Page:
Review Summary: Snare!
Landing with your face on the pavement with tiny asphalt pebbles sculpting you a new face as you gracefully slide a few meters down the street is the kind of rite of passage that most skaters go through at one point or another in their life on the board. To me, it happened quite early. I was a young buck then, maybe around the age of 9 or 10, but I do remember vividly the stream of blood blurring my vision and my front teeth scattered around the sideway. After my rather painful initiation, different events unfolded in my life that kept me away from the deadly sport until I was blooming out of my teens. In an effort to fit in a different city, with different friends, at a confusing age, the board and I met again.
While I insisted briefly on grinding skills that were clearly not for me (my brain and my body disconnect when it comes to any physical activity that is not drumming or sex), and hanging around with the wrong crew (I was still on a hair metal kick back then), it was the music I came to know during my re-acquaintance with the board what had the real staying power, and one of the bands I remember most dearly is Snapcase.
Designs for Automotion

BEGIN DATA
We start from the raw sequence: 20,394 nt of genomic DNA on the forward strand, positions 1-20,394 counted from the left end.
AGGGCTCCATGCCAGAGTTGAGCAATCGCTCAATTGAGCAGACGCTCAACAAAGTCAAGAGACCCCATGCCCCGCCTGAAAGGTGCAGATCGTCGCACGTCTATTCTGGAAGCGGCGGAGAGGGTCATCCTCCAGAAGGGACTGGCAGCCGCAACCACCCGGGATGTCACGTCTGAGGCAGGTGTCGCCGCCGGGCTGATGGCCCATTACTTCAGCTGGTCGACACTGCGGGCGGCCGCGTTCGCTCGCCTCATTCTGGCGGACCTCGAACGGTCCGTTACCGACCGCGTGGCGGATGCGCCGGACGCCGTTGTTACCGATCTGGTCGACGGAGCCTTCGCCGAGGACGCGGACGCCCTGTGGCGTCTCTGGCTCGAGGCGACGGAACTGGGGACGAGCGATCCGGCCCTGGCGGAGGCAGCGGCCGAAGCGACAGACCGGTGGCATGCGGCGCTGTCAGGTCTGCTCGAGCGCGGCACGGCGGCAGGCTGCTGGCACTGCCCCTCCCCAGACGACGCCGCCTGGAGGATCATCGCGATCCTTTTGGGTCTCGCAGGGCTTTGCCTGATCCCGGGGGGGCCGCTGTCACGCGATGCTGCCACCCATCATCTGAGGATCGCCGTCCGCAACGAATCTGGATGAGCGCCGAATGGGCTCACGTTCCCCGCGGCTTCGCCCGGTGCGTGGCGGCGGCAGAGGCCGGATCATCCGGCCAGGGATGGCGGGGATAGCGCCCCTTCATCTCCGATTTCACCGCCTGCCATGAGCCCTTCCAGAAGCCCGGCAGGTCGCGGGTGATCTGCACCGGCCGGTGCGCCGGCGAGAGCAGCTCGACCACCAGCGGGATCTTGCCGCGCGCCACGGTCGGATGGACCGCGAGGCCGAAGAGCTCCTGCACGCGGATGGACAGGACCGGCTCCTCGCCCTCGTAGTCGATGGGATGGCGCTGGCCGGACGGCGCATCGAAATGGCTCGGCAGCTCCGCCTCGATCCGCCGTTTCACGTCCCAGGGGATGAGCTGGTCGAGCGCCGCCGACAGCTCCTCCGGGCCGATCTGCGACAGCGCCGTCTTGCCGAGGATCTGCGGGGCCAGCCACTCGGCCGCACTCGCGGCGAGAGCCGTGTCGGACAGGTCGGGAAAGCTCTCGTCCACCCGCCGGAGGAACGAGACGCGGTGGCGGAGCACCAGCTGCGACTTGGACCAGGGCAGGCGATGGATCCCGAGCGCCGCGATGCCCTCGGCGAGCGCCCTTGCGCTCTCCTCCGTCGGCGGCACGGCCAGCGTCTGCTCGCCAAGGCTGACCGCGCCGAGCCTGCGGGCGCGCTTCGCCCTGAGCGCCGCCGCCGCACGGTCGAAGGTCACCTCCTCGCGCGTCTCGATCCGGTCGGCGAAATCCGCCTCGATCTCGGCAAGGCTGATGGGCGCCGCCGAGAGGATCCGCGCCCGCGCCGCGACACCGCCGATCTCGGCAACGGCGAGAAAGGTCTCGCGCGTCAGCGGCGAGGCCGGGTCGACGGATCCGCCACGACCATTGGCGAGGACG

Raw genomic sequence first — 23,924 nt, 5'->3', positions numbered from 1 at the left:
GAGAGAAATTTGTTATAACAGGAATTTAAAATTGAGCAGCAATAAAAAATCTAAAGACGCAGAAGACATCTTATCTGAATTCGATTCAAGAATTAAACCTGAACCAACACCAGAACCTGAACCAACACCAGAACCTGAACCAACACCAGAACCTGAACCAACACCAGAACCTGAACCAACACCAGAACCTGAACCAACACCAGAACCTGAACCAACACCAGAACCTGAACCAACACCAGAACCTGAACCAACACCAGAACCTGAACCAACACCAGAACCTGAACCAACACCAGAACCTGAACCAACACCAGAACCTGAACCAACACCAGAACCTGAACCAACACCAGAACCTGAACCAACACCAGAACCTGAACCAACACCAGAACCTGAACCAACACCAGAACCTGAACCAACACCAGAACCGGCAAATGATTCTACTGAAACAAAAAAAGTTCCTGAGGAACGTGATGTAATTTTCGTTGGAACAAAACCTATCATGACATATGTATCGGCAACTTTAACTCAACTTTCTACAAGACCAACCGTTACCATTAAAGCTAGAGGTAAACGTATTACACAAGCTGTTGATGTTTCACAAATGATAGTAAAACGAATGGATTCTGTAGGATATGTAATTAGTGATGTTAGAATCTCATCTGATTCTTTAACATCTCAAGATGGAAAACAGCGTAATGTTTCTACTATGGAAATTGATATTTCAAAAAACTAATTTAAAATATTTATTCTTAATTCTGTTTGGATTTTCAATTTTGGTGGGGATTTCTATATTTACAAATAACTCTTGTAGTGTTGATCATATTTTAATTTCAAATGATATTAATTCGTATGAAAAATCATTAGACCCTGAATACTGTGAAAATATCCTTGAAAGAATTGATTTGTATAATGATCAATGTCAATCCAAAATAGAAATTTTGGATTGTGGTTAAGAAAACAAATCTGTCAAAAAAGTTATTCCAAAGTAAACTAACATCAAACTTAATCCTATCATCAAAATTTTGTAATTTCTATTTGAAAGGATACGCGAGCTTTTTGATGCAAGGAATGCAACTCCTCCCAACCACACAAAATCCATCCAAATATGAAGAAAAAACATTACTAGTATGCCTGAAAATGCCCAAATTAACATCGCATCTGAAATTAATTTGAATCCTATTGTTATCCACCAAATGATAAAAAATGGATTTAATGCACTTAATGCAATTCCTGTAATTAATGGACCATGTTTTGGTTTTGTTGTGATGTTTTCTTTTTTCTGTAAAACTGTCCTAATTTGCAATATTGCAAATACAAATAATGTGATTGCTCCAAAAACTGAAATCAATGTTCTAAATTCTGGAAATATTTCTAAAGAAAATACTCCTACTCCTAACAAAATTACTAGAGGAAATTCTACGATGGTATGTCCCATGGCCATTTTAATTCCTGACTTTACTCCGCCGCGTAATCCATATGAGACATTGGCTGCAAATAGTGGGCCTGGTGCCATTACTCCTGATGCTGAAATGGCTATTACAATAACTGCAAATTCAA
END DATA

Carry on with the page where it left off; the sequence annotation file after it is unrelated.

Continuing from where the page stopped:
is the band's third effort and one of their most acclaimed releases, along with sophomore Progression Through Unlearning
. There are two things that made Snapcase especially easy to remember for me: Daryl Taberski's vocals and, as most of you have guessed by now, the unforgiving sound of THAT snare. Taberski's screams had a higher pitch than most of his peers in the hardcore scene at the end of the 90s, and they were one of the things that brought my attention to the band in the first place, so different from the usual macho gang choir.
What made me stay though, was Tim Redmon's infamous "tin-can" tuning on the snare. While on Progression...
this snare sound was quite extreme (and divisive), in Designs for Automotion
he managed to get a compact, aggressive sound, which only served to complement his superb drumming skills.
Snapcase's third release also contains some of the band's best material. "Target", "Bleeding Orange", "Blemish" and "Break the Static" have all become classics in their own right, while also influencing a good number of bands in the last 20 years. The album’s overall sound has less bite than their previous release, especially when comparing the opener “Target” with "Caboose", which opened Progression Through Unlearning
like a shotgun burst at point blank. Here, Snapcase show a heavier, more cerebral approach, building on their hardcore punk roots and allowing themselves some interesting bouncing beats like the one opening of "Typecast Modulator", or the maniac repetition of "Energy Dome", always with Taberski at the top of his lungs and the band chugging out blistering riffs non-stop.
At the time of writing this, Designs for Automotion
is 20 years old, and still sounds as good as it did back then. I'm not on the board anymore, as I have learned my lessons, but I can still enjoy a good slab of hardcore while couch surfing and sipping ice tea, and I hope I'm not alone in that.